Comnenian mosaics

Cathedral Comnenian mosaics Monreale Mosaics

Comnenian mosaics


This mosaic from the royal church of Monreale, Sicily (late 12th century) was designed for the apse,

The second major phase of the mid-Byzantine period coincided with the rule of the Comneni dynasty (1081-1185) of emperors. Comnenian art inaugurated new artistic trends that continued into the succeeding centuries. A humanistic approach alien to earlier Byzantine art informs the icon Virgin of Vladimir (circa 1125, Tretyakov Gallery, Moscow). Instead of showing her customary aloofness, the Virgin Mary here presses her cheek against that of her child in an embrace. Comnenian humanism is again encountered in the new theme of the Threnos, the lamentation over the dead body of Christ, rendered with intense pathos in a fresco of 1164 in the church of Nezerine in Croatia. Like the Virgin of Vladimir, the fresco was the work of a Constantinople painter.








The most extensive series of Comnenian mosaics are those created by Byzantine artists in the large church at Monreale in Sicily, begun in 1174. The mosaic program, however, had to be readapted to the basilica form of the interior. Following a Western precedent, scenes from the Book of Genesis occupy the areas between and above the arches of the long nave arcade. The Sacrifice of Isaac, Rebecca at the Well, and Jacob Wrestling with the Angel, all masterpieces of a new dynamic narrative style, are skillfully adapted to the format of the undulating frieze that continues around and above the arches. Above, in the vast semi dome of the apse, looms a gigantic bust of the Pantocrator.r.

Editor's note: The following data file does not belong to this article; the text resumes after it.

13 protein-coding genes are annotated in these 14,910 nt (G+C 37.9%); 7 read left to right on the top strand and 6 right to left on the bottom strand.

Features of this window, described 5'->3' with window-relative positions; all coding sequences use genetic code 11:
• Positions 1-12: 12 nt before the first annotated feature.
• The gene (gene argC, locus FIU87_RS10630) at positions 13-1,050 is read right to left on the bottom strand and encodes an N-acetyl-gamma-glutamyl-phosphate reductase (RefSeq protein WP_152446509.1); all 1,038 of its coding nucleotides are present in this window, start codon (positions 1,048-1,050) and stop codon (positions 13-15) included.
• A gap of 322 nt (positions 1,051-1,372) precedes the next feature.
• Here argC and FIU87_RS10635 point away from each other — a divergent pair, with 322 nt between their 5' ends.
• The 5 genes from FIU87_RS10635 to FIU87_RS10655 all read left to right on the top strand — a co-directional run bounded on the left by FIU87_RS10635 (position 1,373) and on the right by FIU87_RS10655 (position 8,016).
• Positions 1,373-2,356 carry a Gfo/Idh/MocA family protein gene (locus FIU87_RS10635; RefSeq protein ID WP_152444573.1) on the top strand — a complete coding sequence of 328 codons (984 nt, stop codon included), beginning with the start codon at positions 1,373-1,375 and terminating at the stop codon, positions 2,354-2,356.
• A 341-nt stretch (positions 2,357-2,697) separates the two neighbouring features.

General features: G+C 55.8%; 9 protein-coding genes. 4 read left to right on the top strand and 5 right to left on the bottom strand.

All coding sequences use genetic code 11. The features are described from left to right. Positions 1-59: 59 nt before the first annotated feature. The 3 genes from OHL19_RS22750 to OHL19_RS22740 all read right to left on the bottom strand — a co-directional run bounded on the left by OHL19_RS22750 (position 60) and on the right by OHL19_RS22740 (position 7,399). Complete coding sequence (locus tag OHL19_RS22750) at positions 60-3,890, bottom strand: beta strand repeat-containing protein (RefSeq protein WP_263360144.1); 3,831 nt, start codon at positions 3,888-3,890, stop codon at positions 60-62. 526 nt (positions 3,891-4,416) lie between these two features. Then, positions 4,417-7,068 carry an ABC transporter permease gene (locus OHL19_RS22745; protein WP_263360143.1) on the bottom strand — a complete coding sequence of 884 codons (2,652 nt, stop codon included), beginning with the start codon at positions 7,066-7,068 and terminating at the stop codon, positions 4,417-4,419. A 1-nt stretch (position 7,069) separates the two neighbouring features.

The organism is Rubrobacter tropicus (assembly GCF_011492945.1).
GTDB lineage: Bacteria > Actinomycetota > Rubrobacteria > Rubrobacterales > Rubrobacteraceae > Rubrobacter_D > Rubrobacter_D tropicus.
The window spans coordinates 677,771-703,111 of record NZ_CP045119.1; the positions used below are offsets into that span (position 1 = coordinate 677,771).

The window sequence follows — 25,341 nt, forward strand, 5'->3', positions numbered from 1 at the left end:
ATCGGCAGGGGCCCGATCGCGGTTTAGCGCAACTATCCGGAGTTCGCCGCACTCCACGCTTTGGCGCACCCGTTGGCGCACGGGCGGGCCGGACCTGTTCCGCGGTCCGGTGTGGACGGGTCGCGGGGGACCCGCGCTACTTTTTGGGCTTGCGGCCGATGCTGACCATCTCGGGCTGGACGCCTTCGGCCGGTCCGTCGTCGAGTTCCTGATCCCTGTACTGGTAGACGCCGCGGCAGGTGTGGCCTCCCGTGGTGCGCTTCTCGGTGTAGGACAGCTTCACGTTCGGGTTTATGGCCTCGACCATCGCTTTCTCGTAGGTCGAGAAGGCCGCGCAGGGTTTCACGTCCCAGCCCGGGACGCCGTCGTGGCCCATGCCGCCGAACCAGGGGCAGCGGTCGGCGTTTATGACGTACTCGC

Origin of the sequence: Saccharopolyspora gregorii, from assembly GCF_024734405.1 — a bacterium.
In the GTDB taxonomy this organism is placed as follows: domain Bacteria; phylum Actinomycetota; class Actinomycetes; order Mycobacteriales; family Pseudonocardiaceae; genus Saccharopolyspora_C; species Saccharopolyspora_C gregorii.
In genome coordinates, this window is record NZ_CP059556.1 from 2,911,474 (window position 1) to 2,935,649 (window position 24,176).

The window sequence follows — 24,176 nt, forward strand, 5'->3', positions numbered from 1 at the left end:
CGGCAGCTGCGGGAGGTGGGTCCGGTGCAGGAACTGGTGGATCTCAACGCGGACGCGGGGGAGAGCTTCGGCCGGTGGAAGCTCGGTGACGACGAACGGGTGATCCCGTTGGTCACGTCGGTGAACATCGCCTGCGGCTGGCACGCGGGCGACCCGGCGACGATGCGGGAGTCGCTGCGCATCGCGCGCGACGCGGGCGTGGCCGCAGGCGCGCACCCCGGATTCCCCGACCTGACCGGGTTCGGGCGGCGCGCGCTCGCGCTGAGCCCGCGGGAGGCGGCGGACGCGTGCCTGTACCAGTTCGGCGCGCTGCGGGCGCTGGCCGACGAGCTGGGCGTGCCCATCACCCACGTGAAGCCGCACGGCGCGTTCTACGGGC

Photos of the Rebecca mosaics


The Sicilian mosaics are but one example among many of the exportation of mid-Byzantine art to regions beyond the much-reduced confines of the empire. Some Byzantine influence can also be detected in the domed churches of western France. During the 11th and 12th centuries Byzantine art and architecture were the norm in the Venetian Republic. The five-domed Church of Saint Mark's (begun c. 1063) was modeled in part on Justinian's cruciform Church of the Apostles in Constantinople. In the Cathedral of Torcello the great panorama of the Last Judgment on the western wall and the lovely standing figure of the Virgin in the apsidal conch are genuine Byzantine creations. The Byzantine style was introduced into Russia in the Cathedral of Hagia Sophia at Kyiv, founded in 1037. The pervasive influence of Byzantine art on Western Europe continued into the 13th century. In the East, however, the mid-Byzantine period came to an abrupt, shocking end in 1204 with the sack of Constantinople by the Crusaders.

Text from Microsoft Encarta




the last supper




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